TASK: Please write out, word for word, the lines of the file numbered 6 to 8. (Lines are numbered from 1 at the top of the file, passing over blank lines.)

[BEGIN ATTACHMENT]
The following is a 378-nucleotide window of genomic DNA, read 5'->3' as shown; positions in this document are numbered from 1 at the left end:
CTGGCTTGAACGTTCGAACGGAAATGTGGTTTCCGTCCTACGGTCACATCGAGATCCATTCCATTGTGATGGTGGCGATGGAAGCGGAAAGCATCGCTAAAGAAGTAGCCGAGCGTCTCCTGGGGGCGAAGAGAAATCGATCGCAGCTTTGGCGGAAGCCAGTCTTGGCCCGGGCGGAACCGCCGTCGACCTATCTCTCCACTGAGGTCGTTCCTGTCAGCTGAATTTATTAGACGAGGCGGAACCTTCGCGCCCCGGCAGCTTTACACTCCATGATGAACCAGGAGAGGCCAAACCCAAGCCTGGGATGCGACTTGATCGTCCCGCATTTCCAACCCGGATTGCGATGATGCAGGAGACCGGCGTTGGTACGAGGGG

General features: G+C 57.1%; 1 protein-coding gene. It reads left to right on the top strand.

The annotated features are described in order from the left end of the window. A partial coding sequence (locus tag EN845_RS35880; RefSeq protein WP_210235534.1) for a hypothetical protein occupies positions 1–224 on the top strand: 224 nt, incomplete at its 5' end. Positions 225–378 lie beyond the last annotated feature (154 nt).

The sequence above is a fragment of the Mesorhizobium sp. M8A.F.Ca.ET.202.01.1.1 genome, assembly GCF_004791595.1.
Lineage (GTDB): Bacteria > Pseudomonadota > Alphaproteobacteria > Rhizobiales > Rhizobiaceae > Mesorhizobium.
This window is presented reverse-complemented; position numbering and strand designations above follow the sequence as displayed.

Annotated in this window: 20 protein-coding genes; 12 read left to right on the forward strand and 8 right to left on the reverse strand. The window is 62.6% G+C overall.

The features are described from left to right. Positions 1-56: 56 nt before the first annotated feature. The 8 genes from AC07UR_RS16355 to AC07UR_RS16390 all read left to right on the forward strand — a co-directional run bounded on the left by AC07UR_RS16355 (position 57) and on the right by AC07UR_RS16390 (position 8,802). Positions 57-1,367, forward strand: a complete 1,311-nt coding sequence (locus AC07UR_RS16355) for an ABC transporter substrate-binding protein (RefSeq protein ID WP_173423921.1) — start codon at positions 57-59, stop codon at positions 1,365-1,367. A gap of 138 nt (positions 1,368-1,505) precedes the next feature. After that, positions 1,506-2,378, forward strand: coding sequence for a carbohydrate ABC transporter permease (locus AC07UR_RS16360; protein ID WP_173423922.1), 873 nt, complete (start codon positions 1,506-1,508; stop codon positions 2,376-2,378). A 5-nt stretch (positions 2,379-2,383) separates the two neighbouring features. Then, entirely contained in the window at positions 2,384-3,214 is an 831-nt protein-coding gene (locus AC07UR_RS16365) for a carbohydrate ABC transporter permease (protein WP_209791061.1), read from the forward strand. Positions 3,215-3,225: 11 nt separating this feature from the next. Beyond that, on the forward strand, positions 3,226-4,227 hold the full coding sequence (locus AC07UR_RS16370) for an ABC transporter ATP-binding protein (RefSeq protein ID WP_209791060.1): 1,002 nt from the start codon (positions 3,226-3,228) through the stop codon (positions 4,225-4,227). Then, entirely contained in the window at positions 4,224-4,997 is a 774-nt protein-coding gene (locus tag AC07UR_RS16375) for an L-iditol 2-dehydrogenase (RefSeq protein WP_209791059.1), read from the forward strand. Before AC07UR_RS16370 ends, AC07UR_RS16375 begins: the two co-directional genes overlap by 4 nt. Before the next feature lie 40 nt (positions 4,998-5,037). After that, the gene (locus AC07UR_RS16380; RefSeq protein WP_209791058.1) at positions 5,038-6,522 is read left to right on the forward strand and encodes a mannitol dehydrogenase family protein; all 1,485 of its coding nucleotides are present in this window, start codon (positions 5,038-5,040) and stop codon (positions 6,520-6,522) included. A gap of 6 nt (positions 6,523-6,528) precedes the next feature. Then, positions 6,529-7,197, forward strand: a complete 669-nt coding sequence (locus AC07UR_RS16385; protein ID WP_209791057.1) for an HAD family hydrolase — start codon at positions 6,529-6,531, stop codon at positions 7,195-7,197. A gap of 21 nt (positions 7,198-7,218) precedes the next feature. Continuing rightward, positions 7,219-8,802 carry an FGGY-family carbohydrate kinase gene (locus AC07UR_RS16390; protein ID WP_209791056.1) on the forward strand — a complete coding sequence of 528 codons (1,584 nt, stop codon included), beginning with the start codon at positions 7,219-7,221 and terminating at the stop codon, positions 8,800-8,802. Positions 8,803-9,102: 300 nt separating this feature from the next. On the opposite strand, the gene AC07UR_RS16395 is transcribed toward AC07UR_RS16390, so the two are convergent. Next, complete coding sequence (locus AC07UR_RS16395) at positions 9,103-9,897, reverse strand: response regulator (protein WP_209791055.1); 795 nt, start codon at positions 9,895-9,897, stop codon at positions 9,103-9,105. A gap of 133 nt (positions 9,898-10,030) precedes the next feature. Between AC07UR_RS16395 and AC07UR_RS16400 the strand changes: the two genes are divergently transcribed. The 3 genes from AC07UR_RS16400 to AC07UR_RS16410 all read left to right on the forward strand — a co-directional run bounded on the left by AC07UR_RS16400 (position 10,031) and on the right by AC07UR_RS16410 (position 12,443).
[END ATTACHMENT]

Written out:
Lineage (GTDB): Bacteria > Pseudomonadota > Alphaproteobacteria > Rhizobiales > Rhizobiaceae > Mesorhizobium.
This window is presented reverse-complemented; position numbering and strand designations above follow the sequence as displayed.

Annotated in this window: 20 protein-coding genes; 12 read left to right on the forward strand and 8 right to left on the reverse strand. The window is 62.6% G+C overall.